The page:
For seven years, I lived three floors above a main bridge in central Cairo that connects the two branches of the Nile. I would wake up in shock on average three times a week to the sound of squealing brakes, followed by a crash.
The scene of crumpled up cars, congestion, screams and the commotion of people rushing back and forth attempting to pull those hurt from inside their cars, is a something that replays itself numerous times each day on Egypt’s streets, bridges and highways. Train accidents are also common, and we remain haunted by the image of bloodied school notebooks and backpacks owned by 51 school children who were killed in November 2012 in Qena, Upper Egypt.
In the past eight weeks, 48 people have been killed in road accidents in Egypt. Over the past week alone, a school bus flipped over on a highway on the outskirts of Cairo, killing a student and injuring four others; and another bus flipped over in the Red Sea governorate, killing four and injuring 47 others.
Accidents have now become one of the most common forms of death in Egypt.
It has become common now for the majority of Egyptians upon hearing of a death, to ask if the cause was an automobile or train accident. While the Arabic term for accident, hadetha (or hadsa in the Egyptian dialect) does not have the same connotation as its English equivalent, simply meaning “event,” most of the ways in which we talk about these tragic events ends up very much treating it like just another “event.” Through such connotations however, we conceal a lot.
How can we view accidents as not just another case of a reckless driver speeding or not having slept enough due to working a 20-hour shift, but rather as part of a deeper structure of rights and responsibilities? Whose responsibility is it when the next car crashes, let alone the thousand others who have already died this year as a result of these incidents? More importantly, how do such events determine who is worthy of life and who is not?
How do those on the margins, such as the majority of the population living in poverty, fall off the grid when it comes to responsibility and accountability by the state?
By thinking through these questions, I would like us to think about what types of violations such accidents bring to the fore.
“Human rights violations are not accidents; they are not random in distribution or effect. Rights violations are, rather, symptoms of deeper pathologies of power and are linked intimately to the social conditions that so often determine who will suffer abuse and who will be shielded from harm,” physician and anthropologist Paul Farmer states.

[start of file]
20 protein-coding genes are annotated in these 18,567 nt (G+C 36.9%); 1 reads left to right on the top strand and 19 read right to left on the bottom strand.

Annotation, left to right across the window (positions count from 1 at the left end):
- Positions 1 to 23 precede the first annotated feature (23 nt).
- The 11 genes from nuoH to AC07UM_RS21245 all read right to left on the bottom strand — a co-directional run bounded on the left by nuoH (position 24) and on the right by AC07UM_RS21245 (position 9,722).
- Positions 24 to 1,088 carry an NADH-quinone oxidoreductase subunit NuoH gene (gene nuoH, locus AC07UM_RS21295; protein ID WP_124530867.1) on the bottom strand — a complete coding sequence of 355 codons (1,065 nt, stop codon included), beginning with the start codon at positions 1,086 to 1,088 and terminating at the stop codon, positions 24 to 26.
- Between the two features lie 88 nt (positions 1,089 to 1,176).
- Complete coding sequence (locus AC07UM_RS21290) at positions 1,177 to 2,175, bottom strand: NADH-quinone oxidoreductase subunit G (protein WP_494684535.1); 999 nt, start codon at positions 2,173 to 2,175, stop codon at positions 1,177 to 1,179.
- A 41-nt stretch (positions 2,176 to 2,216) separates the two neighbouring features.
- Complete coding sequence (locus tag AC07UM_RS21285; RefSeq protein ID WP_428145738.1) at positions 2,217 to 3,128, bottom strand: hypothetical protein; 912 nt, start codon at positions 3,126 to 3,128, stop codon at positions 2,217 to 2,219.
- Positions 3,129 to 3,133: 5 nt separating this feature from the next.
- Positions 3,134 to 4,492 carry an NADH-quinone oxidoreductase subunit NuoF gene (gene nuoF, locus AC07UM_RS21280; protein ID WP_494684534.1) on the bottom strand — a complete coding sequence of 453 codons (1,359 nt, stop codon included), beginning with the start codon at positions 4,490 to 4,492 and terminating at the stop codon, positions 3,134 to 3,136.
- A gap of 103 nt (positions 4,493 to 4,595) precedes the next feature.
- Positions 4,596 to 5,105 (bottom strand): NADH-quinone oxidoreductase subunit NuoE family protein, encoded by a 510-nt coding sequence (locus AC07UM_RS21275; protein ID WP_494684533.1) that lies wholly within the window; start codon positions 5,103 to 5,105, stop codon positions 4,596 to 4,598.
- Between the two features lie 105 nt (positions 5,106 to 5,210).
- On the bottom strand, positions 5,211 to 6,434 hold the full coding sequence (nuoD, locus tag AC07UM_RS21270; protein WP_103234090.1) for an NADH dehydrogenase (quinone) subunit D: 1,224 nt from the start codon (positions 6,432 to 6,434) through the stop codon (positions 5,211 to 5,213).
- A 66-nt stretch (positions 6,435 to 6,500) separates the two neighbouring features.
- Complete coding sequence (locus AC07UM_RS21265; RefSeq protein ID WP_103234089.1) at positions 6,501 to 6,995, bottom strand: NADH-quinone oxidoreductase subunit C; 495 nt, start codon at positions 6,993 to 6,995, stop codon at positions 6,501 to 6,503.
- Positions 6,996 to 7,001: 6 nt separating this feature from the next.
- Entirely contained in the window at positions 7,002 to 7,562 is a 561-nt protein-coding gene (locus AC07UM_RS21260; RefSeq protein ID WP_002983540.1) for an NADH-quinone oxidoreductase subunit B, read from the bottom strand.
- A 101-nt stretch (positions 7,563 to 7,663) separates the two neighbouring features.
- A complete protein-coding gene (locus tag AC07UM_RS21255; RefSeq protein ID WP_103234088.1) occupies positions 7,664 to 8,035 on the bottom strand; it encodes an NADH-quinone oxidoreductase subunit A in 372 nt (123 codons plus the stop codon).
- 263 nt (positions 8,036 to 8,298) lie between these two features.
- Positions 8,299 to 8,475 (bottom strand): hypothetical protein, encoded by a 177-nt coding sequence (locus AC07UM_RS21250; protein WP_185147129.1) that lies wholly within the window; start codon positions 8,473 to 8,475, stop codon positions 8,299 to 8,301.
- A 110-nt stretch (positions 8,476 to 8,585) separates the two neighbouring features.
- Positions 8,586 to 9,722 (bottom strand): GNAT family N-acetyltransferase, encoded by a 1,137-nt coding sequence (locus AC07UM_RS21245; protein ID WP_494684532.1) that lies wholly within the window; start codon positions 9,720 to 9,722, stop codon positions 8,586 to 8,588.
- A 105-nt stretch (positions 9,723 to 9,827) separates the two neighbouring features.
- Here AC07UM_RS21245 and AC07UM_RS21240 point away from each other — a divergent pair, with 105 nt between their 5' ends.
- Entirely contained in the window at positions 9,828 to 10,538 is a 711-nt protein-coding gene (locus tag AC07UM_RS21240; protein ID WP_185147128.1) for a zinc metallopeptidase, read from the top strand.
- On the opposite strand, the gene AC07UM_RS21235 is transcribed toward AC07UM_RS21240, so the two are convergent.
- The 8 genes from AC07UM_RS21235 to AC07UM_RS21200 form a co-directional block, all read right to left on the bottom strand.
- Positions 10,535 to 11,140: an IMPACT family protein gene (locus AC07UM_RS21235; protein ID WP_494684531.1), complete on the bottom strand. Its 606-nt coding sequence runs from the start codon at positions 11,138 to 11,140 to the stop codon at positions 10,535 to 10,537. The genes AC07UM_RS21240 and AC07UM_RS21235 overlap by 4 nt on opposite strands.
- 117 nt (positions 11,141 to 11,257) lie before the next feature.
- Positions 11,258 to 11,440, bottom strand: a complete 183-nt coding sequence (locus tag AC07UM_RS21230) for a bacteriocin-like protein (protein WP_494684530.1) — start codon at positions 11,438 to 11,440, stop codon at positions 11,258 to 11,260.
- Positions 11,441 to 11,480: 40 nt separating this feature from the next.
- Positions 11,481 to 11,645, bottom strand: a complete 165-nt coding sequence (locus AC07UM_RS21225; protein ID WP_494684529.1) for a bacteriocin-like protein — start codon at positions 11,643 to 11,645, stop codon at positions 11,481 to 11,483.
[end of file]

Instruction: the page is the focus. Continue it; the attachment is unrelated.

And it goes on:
As a result, I aim to place stress on how we should think differently about accidents as human rights violations.
While individual responsibility becomes the way these accidents are labelled and conceived, lack of adequate infrastructure is often ignored.
One of the main driving forces pushing the village of Tahsin, Daqahliya, to initiate a movement declaring “independence” two years ago was the refusal of the state to build them a road, which left them completely isolated.
While people are dying on poorly constructed and maintained roads and railways, we see millions being channelled into gated communities on the outskirts of Cairo. With cosmopolitan names such as Palm Hills, Beverly Hills, Green Land, Hyde Park, Dream Land and Evergreen, these new enclaves are advertised as utopian opportunities for escape from the decay and ills of the city and its people.
Moreover, one of the best highways is the Mehwar leading to Sixth October City on the outskirts of Cairo, where most of these gated communities are situated, and which housed the majority of Hosni Mubarak’s business tycoons and government ministers.
To those of us who still remember, and to those who should be reminded, the chant of karama insaneya, “human dignity,” during the January 2011 uprising, still reverberates today.
This chant, which shook the streets and echoed within Tahrir Square and all across the country, is still being called for today and still needs to be recognised.
Our lives need to be valued. And alongside everything else, we should not have to fear commuting to school and work each morning.